An unusual wooden chapel tells a sad story of the Russian prisoners of war who lost their lives in an avalanche in 1916, while building a road over the pass Vršič.
When Vršič road on the Kranjska Gora side descents almost to the valley, between 9th and 8th bend, stands a small chapel of larch wood. It was built in the dark times when our country was shaken by fierce clashes of the Isonzo Front. It is dedicated to the victims of war who are usually overlooked -prisoners of war.
Vršič Pass road
At the beginning of the Isonzo Front landscape and transport connections were not in favor of military operations, especially in the high mountains. It was, therefore, necessary to build roads, railways and cable cars fast.
20.000 Austro Hungarian soldiers were fighting in the high mountains between Mt Rombon and Tolmin and they daily needed 800 tons of various material – food, water, ammunition, building materials, fuel, medicines.
With 1611m the Vršič Pass is the highest pass in Slovenia. After Italy entered the First World War, the road over the pass Predel was no longer safe due to the proximity of the border.
For that reason the road over the Vršič pass suddenly became strategically important. The works started in summer 1915 when snow melted. But the Austro-Hungary was facing a lack of workforce so they brought in the Russian prisoners of war from the Eastern Front, to do the job.
Russian prisoners of war
For 12.000 Russian soldiers the hell on Earth begun. The guards were very cruel, every little offense was punished severely. In addition, hard-working conditions were unbearable.
Prisoners were poorly clothed and not given enough food, various diseases (Cholera, Typhoid, Smallpox and various fevers) also threatened their lives. Mortality was extremely high. And, then one day a deadly avalanche turned this dark scenario into massacre.
To ensure uninterrupted supply of material to the Isonzo front line, the pass was to be kept passable year-round. Locals from both Kranjska Gora and Trenta were warning the authorities that avalanches are common events in these mountains.
But the winter 1915/16 was unusually mild. Even in February there was still no snow. So the works proceeded.
Then in March the snow started to fall. And, it didn’t stop. Headquarters ordered the prisoners to shuffle the snow from the road both day and night since the weather conditions begun to seriously disrupt the supply to the front. Meanwhile, wet heavy snow begun to accumulate on the mountaintops around the pass.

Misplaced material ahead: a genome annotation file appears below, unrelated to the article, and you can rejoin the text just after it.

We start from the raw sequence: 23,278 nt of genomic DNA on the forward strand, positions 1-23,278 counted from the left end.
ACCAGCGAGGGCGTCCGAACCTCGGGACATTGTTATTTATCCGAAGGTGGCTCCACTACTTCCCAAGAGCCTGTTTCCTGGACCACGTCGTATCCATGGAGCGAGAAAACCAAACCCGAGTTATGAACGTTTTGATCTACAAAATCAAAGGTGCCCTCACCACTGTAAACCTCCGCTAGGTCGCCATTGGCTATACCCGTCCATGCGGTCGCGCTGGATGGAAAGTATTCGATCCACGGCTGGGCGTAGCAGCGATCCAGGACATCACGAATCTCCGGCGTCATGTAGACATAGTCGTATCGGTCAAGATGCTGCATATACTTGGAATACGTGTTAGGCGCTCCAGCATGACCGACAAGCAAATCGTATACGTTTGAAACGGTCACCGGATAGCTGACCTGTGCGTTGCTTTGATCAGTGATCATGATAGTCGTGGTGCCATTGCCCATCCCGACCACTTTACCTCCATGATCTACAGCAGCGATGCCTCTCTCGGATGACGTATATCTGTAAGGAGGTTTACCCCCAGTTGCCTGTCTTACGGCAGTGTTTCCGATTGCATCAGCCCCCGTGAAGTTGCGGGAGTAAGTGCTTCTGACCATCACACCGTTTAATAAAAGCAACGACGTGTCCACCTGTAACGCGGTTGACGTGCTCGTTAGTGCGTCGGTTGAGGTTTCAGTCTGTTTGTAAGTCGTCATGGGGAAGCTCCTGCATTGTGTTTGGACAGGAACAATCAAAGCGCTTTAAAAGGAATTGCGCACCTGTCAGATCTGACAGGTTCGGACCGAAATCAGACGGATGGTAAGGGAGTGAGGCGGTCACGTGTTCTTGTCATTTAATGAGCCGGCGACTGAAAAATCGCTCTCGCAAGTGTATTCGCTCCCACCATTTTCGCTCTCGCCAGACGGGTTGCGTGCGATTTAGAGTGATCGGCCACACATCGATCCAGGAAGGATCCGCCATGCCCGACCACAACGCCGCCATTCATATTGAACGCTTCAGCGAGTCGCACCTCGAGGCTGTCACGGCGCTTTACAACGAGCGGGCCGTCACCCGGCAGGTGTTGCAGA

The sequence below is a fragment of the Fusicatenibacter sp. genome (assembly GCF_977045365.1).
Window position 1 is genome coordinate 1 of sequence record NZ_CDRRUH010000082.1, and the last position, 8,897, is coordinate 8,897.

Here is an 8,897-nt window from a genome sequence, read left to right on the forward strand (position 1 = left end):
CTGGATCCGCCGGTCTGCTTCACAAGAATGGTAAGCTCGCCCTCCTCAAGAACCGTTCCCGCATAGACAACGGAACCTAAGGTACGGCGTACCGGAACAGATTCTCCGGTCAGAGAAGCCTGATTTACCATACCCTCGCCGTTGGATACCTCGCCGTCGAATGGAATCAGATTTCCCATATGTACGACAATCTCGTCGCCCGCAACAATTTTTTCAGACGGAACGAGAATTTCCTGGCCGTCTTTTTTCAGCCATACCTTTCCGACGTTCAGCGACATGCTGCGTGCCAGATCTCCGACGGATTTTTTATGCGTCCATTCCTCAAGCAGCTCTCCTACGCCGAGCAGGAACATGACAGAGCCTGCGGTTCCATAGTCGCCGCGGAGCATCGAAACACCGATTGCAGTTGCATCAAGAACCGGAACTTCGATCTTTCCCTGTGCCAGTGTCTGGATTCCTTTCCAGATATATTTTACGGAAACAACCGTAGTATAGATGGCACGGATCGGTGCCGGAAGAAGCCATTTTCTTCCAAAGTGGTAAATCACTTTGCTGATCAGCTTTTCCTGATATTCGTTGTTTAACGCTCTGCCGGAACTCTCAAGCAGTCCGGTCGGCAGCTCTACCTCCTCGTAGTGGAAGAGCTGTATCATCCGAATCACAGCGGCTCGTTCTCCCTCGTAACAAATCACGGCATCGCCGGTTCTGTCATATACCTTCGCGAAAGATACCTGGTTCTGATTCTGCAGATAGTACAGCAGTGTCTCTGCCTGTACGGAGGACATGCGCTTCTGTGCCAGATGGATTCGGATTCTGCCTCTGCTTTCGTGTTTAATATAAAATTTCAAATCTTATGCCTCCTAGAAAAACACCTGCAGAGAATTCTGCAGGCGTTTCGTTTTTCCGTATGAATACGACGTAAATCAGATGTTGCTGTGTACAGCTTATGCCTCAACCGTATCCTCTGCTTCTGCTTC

On Ash Wednesday, March 8th 1916 at around noon immense amounts of wet, heavy snow reached the critical point and accelerated from slopes of Mt Mojstrovka. A massive avalanche demolished everything in front of it and nothing could stop it. A few minutes later the constructions, the modest settlement of Russian prisoners and even 20 m high statue of Archduke Eugen were smashed.
We still don’t know the exact number of victims. It’s estimated that 100-300 Russian prisoners and 10-30 Austrian guards lost their lives on that day. Their bodies were mutilated beyond recognition by the great force of nature. At the snow slide area every day about 15 new dead bodies were found and buried in various nearby cemeteries. Because of the war the data on the victims was strictly protected.
Wooden orthodox chapel
In the autumn of 1916 Russian prisoners decided to build a wooden chapel to honor their dead friends. Those who lost their young lives in the avalanche, as well as others who died of malnutrition, various diseases and other accidents at work.
Unusual shrine is built in Orthodox style to reflect the religion of the victims. On the immediate right side of the chapel you can see the pyramid-shaped memorial. The inscription in Cyrillic says: Synam Russi – To the sons of Russia. This is where most of the victims of avalanche are buried, but some graves are also lying along the path that leads to the chapel.
Not far from the chapel, between 2nd and 3rd bend, you can also see the Russian cross. The Austrian soldiers build it in memory of the Austrian officers who lost their lives in an avalanche.
The exact number of Russian soldiers who died during the construction of the road over the pass Vršič, will never be known. They were forced to carry out some of the hardest work in the hinterland and died of exhaustion, malnutrition, disease, accidents at work, as well as the cruelty of guards.
Some of their graves can also be found at the Military cemetery in Trenta.
- open at all times
- every year on last Saturday in July there’s a memorial ceremony at the Russian Chapel and access to the chapel is limited
- free entry
HOW TO GET THERE
- Russian Chapel and Russian Cross map
- from Bovec take regional road Bovec – Trenta – Vršič Pass – Kranjska Gora (R1 – 206)
- between 9th and 8th bend
- on the right side of the road